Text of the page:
Another explanation for the increase is people anglicizing their name in order to avoid discrimination, particularly when looking for a job. A number of studies have found that there is a big bias against job applicants with foreign-sounding names. Liviu Daniel Cristescu moved from Romania to the UK in 2007 and changed his name to Alexander Daniels. "I already had a job, but I wanted a name that was easier for people to say and to spell. With my old one, I had to repeat it five times, whereas this is an easy one," he says. "We get a name, a religion, and a country you are born in, and you have no choice when you are kid. If you have the opportunity to change it, then why not?"

There are also more tragic reasons people change their name, like domestic violence. "The amount of women we speak to in a day because of partners in prisons for violence or sexual abuse of the children is very much on the increase," says Bowers. "I'd say it's well over ten percent of the name changes we deal with."

These women often want to change their children's names, too. "Sometimes they go back to a family name, while other times they're moving areas and want a fresh start altogether," Bowers says. The office also regularly deals with prisoners who are issued new identities and individuals under witness protection, which is around 200 people per year.

The deed poll office is a weird place, though, because for every name change it deals with, that could lead to a new life or identity for someone who feels he or she has always been mislabeled or is trying to escape his or her past. There is one who wants to be called Buzz Lightyear.


Last year, Craig Aaron Moore changed his name to Bowser Ijustwannadrift Moore and Frances Rogers chose Simply Mylovepoet. Charlene Felwell, 36, who had always been known as Charlie, recently switched her name to Charlene Charlie Penelope Pitstop Colpus Crum. "My mom and my stepdad finally got married last year after twenty-four years of being together, so I wanted to take on their double barreled name. Also, I'm a very big fan of the wacky races, and that's where the Penelope Pitstop came from," she says. "I wanted it to be longer, but my boyfriend said, 'No, that's crazy.'" Interesting he drew the line there.

Elwood Jake Blues with his pal

David Cantrell has been known as Elwood Jake Blues since changing his name by deed poll last June. He's a Blues Brothers fan, and he says he went to bed one day and woke up the next morning and decided to change his name. "My partner was happy for me to do it. I've had a difficult past at times, and this was a fresh start for me and the beginning of a new chapter. I've even got it tattooed on my knuckles. I don't do things by half, and this is my thing," he says. Although his children and his ex-partner still use his original surname, he says he wishes he'd had this name from birth.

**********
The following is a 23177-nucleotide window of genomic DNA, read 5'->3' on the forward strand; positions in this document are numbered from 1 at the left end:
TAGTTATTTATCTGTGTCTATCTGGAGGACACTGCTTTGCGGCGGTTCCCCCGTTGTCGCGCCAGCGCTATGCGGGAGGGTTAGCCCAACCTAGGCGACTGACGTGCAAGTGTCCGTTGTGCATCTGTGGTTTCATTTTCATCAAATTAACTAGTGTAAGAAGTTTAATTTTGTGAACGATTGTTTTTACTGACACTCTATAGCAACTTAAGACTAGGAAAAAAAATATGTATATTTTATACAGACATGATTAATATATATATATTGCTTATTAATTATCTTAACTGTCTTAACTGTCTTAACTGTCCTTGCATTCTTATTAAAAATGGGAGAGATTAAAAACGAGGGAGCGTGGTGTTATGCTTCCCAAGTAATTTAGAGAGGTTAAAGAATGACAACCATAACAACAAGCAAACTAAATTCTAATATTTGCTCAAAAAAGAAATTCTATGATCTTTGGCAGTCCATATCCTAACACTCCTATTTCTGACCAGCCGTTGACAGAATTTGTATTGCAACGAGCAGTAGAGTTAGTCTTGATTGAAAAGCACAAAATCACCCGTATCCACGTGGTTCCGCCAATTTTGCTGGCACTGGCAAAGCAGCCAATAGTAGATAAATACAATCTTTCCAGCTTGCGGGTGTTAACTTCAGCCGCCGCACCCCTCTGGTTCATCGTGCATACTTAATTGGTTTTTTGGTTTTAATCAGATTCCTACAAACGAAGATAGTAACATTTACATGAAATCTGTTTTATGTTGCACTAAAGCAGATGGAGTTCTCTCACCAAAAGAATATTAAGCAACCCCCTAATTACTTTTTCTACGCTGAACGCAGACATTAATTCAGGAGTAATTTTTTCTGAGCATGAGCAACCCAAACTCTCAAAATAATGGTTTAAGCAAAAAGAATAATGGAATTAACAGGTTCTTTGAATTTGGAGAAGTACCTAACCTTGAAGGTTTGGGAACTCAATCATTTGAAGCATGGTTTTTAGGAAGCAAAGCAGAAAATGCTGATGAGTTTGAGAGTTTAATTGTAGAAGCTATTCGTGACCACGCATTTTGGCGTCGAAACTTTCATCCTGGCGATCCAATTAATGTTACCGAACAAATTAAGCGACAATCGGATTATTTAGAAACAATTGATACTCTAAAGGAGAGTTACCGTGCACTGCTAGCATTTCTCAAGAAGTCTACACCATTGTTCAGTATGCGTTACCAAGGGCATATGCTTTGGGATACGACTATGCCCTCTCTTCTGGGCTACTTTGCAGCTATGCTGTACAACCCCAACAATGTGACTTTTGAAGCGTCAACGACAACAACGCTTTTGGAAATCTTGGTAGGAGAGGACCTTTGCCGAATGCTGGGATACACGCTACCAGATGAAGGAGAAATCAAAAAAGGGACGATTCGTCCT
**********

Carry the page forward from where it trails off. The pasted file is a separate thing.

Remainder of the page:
Even the sillier names signal a cultural change in the way we think about identity. Thorne says that in the US, people have always felt freer to play with and invent names. "We've often laughed at them in the past for using silly names, but it's very much becoming established in the UK, too," he says.

Laura Wattenberg, author or The Baby Name Wizard, agrees. "In the past, name trends changed slowly and the core royal classics dominated English naming. At one time, John and Mary alone accounted for a quarter of all babies born. Today's name culture is wide open, and there is greater freedom of choice. Girls today have names such as Augusta, Monet, Dhruvi, Aibhlinn, Sophie-Louise, Rainbow, Brenda, and Binky," she says. "Name trends are changing faster than in the past, which increases the chance of choosing one that will sound date-stamped in the future. Names that rise suddenly tend to fall most quickly too."

At a time when society is becoming more accepting of people shaking the identity they were allocated, name changes can be a form of escapism. If anything, the fact that we can change them so easily makes our name seem more like something we're responsible for. As Thorne says, "Names are becoming more important because we are more self-conscious about ourselves. People are no longer prepared to live with a name that has been assigned to them anymore."